Editor’s note: The views and opinions expressed in this review are solely those of Marlon Wallace and do not necessarily reflect the views and opinions of WBOC.
An IMDB comment compared this film to HBO’s The Righteous Gemstones (2019), which is a satire about a dysfunctional and corrupt megachurch. When it comes to stories about the wives of popular televangelists who become embroiled in sex scandals, some might compare this film to the recent Oscar-winning The Eyes of Tammy Faye (2021). That film was more of a drama, though some satirical bits were a part of it. It had some commentary about how megachurch leaders have these opulent lifestyles, often seeming as if they’re exploiting their congregations. However, this film, written and directed by Adamma Ebo, adapting her own 2018 short film, is more in the vein and tone of comedy shows, such as The Office (2005) or Parks and Recreation (2009).
It’s essentially a mockumentary. The difference is that it centers on African-American characters and it centers on a Black church. It would be as if the recent Emmy-nominated Abbott Elementary (2021) decided to be about a religious institution instead of an elementary school. It’s clear that Ebo has a very critical eye on churches and there’s a humorous tone where she is trying to point out the problems within them. Yet, there also feels as though there is an understanding and reverence for the church too.
Regina Hall (Girls Trip and The Best Man) stars as Trinitie Childs, the wife of the Atlanta megachurch’s pastor. She’s described as the First Lady. She’s there to support her husband as he leads the congregation and perform community outreach. She shares and echoes his values. She loves him unconditionally. However, she’s akin to Tammy Faye Bakker in that her husband gets embroiled in a sex scandal. Unlike The Eyes of Tammy Faye or something like The Good Wife (2009), Trinitie doesn’t seem to have any ambitions or career aspirations of her own. She’s probably even more traditional in that she wants to remain the First Lady and stay in the role of supportive wife.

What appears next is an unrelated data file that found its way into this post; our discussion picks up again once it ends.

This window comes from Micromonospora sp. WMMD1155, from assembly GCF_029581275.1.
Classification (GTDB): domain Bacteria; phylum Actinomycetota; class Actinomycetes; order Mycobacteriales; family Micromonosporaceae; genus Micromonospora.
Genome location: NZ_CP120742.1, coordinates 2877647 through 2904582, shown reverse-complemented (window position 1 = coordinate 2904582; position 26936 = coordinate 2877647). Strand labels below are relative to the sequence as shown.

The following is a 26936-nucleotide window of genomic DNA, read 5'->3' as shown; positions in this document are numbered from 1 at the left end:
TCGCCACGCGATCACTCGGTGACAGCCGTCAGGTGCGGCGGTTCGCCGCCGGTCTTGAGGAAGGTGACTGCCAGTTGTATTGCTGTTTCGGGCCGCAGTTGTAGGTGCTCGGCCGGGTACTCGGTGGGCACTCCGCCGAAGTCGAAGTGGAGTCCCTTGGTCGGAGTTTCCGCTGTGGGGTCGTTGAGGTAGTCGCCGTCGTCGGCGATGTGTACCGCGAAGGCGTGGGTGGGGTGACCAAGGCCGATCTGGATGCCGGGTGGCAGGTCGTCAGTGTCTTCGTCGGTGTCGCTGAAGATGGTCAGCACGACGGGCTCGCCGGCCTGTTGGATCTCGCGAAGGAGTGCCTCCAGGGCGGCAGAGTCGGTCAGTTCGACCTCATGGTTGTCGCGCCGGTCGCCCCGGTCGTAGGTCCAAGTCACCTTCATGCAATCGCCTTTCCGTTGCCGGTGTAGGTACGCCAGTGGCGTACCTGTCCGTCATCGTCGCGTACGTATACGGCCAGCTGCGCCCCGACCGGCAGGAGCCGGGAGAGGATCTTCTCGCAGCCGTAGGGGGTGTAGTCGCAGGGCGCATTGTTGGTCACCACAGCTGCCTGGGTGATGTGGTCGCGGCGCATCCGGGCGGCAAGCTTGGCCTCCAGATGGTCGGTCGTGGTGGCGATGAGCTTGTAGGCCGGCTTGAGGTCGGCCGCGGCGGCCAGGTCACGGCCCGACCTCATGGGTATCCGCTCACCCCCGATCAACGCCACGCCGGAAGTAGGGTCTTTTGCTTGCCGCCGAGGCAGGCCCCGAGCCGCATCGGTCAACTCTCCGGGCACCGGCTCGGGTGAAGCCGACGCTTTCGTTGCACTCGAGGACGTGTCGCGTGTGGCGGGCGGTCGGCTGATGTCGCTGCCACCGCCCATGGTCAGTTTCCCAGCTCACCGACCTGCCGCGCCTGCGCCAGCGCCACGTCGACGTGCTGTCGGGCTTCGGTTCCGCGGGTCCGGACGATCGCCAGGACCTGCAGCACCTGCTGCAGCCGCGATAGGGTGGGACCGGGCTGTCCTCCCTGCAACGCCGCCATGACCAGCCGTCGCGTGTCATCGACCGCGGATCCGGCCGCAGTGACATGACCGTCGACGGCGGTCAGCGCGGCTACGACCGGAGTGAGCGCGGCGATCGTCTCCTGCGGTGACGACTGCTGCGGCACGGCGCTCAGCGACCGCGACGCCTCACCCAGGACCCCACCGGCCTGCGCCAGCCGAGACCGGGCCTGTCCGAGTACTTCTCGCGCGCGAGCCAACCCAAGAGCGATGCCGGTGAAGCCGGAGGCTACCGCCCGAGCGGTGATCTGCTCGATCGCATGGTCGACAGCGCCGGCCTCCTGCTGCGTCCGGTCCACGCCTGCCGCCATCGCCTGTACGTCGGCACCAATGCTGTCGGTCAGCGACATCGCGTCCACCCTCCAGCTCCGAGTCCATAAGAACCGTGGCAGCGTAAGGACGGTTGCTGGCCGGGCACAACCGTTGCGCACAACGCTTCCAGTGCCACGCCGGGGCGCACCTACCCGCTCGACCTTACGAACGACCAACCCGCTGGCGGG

It’s not clear if the film believes that her desire to remain in her role as “wife” and nothing more is a good thing or a bad thing, but it’s clear that it is a choice that she made and wants. Ebo is scratching the surface because the film doesn’t dig into the sexist and feminist issues that The Eyes of Tammy Faye does. That 2021 Oscar-winner delved more into the protagonist’s life and fleshed her out than this film does. There is one scene that Trinitie has with her mother but The Eyes of Tammy Faye gave us more than one scene with the protagonist’s mother. However, this film does reveal the frustrations and tensions that can come from a woman in this First Lady role. Hall’s performance sells it well and in a more subtle and nuanced way than Jessica Chastain in The Eyes of Tammy Faye.
Sterling K. Brown (This Is Us and The People v. O. J. Simpson) co-stars as Lee-Curtis Childs, the aforementioned pastor who is the subject of a sex scandal. He’s the equivalent to Jim Bakker. The Eyes of Tammy Faye is based on a true story, so there’s a lot of information that is already known that people could bring into that film. Even still, that film did spell out what the scandal was. There was some opaqueness with the issues of sexuality. That’s mainly because the film was told from the wife’s perspective. That’s not the case here. Lee-Curtis’ perspective is very much present here. Yet, this film remains rather opaque as to what the scandal actually was.